“He may pick up some garbage in the darker recesses of the underworld, for it is down there, amid the black roots of crime, that we must hunt for this man’s secrets.”

“But if the lady will not accept what is already known, why should any fresh discovery of yours turn her from her purpose?”

“Who knows, Watson? Woman’s heart and mind are insoluble puzzles to the male. Murder might be condoned or explained, and yet some smaller offence might rankle. Baron Gruner remarked to me —”

“He remarked to you!”

“Oh, to be sure, I had not told you of my plans. Well, Watson, I love to come to close grips with my man. I like to meet him eye to eye and read for myself the stuff that he is made of. When I had given Johnson his instructions I took a cab out to Kingston and found the Baron in a most affable mood.”

“Did he recognize you?”

“There was no difficulty about that, for I simply sent in my card. He is an excellent antagonist, cool as ice, silky voiced and soothing as one of your fashionable consultants, and poisonous as a cobra. He has breeding in him — a real aristocrat of crime with a superficial suggestion of afternoon tea and all the cruelty of the grave behind it. Yes, I am glad to have had my attention called to Baron Adelbert Gruner.”

“You say he was affable?”

“A purring cat who thinks he sees prospective mice. Some people’s affability is more deadly than the violence of coarser souls. His greeting was characteristic. ‘I rather thought I should see you sooner or later, Mr. Holmes,’ said he. ‘You have been engaged, no doubt by General de Merville, to endeavour to stop my marriage with his daughter, Violet. That is so, is it not?’

“I acquiesced.

“ ‘My dear man,’ said he. ‘you will only ruin your own well-deserved reputation. It is not a case in which you can possibly succeed. You will have barren work, to say nothing of incurring some danger. Let me very strongly advise you to draw off at once.’

“ ‘It is curious,’ I answered, ‘but that was the very advice which I had intended to give you. I have a respect for your brains, Baron, and the little which I have seen of your personality has not lessened it. Let me put it to you as man to man. No one wants to rake up your past and make you unduly uncomfortable. It is over, and you are now in smooth waters, but if you persist in this marriage you will raise up a swarm of powerful enemies who will never leave you alone until they have made England too hot to hold you. Is the game worth it? Surely you would be wiser if you left the lady alone. It would not be pleasant for you if these facts of your past were brought to her notice.’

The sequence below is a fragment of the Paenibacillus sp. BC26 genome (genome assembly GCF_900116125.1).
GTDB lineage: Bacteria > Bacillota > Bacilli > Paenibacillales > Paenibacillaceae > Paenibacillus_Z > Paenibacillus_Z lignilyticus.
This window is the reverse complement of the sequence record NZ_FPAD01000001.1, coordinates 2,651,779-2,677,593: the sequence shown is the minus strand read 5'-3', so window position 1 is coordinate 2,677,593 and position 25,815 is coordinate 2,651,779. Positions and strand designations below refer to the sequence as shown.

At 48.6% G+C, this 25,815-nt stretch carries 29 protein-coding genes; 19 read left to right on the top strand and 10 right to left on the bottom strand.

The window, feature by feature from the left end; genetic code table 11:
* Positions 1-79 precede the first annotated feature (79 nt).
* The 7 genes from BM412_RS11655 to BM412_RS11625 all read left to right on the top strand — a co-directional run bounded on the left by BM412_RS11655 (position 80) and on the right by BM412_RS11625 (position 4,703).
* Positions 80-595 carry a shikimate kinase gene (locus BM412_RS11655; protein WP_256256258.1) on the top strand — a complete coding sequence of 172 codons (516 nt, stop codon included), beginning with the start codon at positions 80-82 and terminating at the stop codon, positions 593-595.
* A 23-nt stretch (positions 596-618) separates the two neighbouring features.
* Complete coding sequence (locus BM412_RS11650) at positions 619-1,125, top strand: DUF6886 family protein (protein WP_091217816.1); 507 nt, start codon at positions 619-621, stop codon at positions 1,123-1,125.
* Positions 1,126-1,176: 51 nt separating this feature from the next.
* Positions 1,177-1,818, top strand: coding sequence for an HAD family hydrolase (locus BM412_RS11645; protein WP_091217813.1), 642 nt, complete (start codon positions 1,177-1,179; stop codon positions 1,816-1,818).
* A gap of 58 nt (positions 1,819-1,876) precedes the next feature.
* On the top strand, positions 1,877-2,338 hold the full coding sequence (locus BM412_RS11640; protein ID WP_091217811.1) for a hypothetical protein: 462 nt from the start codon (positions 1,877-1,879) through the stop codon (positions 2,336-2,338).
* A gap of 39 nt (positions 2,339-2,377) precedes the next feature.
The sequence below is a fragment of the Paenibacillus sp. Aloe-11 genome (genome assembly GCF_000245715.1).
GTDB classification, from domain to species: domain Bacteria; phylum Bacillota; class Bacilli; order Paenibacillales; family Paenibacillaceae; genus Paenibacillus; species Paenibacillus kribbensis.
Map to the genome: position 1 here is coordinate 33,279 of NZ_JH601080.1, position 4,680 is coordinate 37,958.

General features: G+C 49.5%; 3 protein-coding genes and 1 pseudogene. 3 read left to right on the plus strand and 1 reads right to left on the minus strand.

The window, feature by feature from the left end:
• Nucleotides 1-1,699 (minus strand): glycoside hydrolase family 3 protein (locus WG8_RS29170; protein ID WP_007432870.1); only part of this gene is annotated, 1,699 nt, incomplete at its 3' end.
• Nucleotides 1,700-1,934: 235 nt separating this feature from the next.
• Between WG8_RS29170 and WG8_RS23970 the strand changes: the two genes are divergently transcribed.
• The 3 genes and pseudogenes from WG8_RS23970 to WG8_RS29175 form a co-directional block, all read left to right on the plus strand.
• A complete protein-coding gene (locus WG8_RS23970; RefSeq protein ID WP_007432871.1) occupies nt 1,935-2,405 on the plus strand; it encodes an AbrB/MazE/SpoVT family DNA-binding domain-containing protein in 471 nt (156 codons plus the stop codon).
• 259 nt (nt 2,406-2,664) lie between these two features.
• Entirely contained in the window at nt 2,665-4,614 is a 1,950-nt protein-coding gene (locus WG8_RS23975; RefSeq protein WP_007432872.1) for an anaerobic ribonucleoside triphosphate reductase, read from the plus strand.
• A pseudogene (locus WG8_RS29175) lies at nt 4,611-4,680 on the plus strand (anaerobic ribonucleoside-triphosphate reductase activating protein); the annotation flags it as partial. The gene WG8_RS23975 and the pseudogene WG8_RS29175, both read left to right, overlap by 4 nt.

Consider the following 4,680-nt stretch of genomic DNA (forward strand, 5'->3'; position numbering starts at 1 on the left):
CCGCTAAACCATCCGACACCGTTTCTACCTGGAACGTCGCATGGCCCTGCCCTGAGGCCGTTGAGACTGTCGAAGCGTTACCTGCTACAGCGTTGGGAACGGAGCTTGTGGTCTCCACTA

“The Baron has little waxed tips of hair under his nose, like the short antennae of an insect. These quivered with amusement as he listened, and he finally broke into a gentle chuckle.

“ ‘Excuse my amusement, Mr. Holmes,’ said he, ‘but it is really funny to see you trying to play a hand with no cards in it. I don’t think anyone could do it better, but it is rather pathetic all the same. Not a colour card there, Mr. Holmes, nothing but the smallest of the small.’

“ ‘So you think.’

“ ‘So I know. Let me make the thing clear to you, for my own hand is so strong that I can afford to show it. I have been fortunate enough to win the entire affection of this lady. This was given to me in spite of the fact that I told her very clearly of all the unhappy incidents in my past life. I also told her that certain wicked and designing persons — I hope you recognize yourself — would come to her and tell her these things, and I warned her how to treat them. You have heard of post-hypnotic suggestion. Mr. Holmes ‘ Well you will see how it works for a man of personality can use hypnotism without any vulgar passes or tomfoolery. So she is ready for you and, I have no doubt, would give you an appointment, for she is quite amenable to her father’s will — save only in the one little matter.’

“Well, Watson, there seemed to be no more to say, so I took my leave with as much cold dignity as I could summon, but, as I had my hand on the door-handle, he stopped me.

Sherlock Holmes
Classic Literature Library

All Pages of This Book